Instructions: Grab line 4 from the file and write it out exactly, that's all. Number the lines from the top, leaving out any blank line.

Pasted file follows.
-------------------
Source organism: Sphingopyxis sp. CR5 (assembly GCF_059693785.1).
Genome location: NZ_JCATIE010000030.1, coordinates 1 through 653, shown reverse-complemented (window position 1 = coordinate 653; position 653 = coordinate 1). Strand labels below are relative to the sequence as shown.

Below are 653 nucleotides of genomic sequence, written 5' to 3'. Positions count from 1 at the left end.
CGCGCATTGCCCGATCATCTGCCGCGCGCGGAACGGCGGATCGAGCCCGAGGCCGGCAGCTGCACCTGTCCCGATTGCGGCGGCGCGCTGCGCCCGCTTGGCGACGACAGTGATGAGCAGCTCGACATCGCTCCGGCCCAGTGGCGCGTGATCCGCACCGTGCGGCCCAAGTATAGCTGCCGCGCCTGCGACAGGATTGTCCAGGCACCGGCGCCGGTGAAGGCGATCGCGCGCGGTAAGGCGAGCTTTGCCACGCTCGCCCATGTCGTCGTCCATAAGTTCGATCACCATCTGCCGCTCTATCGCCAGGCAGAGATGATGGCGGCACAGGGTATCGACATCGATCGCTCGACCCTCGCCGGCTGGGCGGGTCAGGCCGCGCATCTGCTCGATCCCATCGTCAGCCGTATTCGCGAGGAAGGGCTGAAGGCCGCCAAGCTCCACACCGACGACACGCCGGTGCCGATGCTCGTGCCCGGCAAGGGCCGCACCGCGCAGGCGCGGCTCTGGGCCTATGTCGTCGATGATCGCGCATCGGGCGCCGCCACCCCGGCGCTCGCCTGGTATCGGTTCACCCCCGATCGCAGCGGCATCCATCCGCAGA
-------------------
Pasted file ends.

CGCGCATTGCCCGATCATCTGCCGCGCGCGGAACGGCGGATCGAGCCCGAGGCCGGCAGCTGCACCTGTCCCGATTGCGGCGGCGCGCTGCGCCCGCTTGGCGACGACAGTGATGAGCAGCTCGACATCGCTCCGGCCCAGTGGCGCGTGATCCGCACCGTGCGGCCCAAGTATAGCTGCCGCGCCTGCGACAGGATTGTCCAGGCACCGGCGCCGGTGAAGGCGATCGCGCGCGGTAAGGCGAGCTTTGCCACGCTCGCCCATGTCGTCGTCCATAAGTTCGATCACCATCTGCCGCTCTATCGCCAGGCAGAGATGATGGCGGCACAGGGTATCGACATCGATCGCTCGACCCTCGCCGGCTGGGCGGGTCAGGCCGCGCATCTGCTCGATCCCATCGTCAGCCGTATTCGCGAGGAAGGGCTGAAGGCCGCCAAGCTCCACACCGACGACACGCCGGTGCCGATGCTCGTGCCCGGCAAGGGCCGCACCGCGCAGGCGCGGCTCTGGGCCTATGTCGTCGATGATCGCGCATCGGGCGCCGCCACCCCGGCGCTCGCCTGGTATCGGTTCACCCCCGATCGCAGCGGCATCCATCCGCAGA